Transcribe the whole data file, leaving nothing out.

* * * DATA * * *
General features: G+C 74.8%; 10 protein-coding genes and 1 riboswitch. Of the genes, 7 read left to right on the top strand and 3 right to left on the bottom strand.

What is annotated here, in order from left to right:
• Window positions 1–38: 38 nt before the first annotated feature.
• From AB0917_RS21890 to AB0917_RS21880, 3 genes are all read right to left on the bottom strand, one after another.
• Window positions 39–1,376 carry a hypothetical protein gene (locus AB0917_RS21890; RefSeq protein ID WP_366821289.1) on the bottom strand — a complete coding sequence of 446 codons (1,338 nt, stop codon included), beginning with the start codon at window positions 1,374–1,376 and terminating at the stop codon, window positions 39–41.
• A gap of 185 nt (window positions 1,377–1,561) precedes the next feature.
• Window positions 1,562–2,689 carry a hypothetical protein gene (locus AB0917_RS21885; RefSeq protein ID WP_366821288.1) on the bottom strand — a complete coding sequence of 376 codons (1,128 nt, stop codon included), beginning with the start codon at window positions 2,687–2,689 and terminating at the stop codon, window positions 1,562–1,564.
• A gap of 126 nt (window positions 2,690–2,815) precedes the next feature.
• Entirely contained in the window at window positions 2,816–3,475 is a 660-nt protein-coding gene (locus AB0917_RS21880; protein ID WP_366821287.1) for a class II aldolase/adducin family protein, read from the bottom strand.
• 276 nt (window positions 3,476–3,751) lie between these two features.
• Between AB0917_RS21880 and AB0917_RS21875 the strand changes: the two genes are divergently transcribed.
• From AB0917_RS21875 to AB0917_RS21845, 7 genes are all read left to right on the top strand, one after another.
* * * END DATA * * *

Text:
General features: G+C 74.8%; 10 protein-coding genes and 1 riboswitch. Of the genes, 7 read left to right on the top strand and 3 right to left on the bottom strand.

What is annotated here, in order from left to right:
• Window positions 1–38: 38 nt before the first annotated feature.
• From AB0917_RS21890 to AB0917_RS21880, 3 genes are all read right to left on the bottom strand, one after another.
• Window positions 39–1,376 carry a hypothetical protein gene (locus AB0917_RS21890; RefSeq protein ID WP_366821289.1) on the bottom strand — a complete coding sequence of 446 codons (1,338 nt, stop codon included), beginning with the start codon at window positions 1,374–1,376 and terminating at the stop codon, window positions 39–41.
• A gap of 185 nt (window positions 1,377–1,561) precedes the next feature.
• Window positions 1,562–2,689 carry a hypothetical protein gene (locus AB0917_RS21885; RefSeq protein ID WP_366821288.1) on the bottom strand — a complete coding sequence of 376 codons (1,128 nt, stop codon included), beginning with the start codon at window positions 2,687–2,689 and terminating at the stop codon, window positions 1,562–1,564.
• A gap of 126 nt (window positions 2,690–2,815) precedes the next feature.
• Entirely contained in the window at window positions 2,816–3,475 is a 660-nt protein-coding gene (locus AB0917_RS21880; protein ID WP_366821287.1) for a class II aldolase/adducin family protein, read from the bottom strand.
• 276 nt (window positions 3,476–3,751) lie between these two features.
• Between AB0917_RS21880 and AB0917_RS21875 the strand changes: the two genes are divergently transcribed.
• From AB0917_RS21875 to AB0917_RS21845, 7 genes are all read left to right on the top strand, one after another.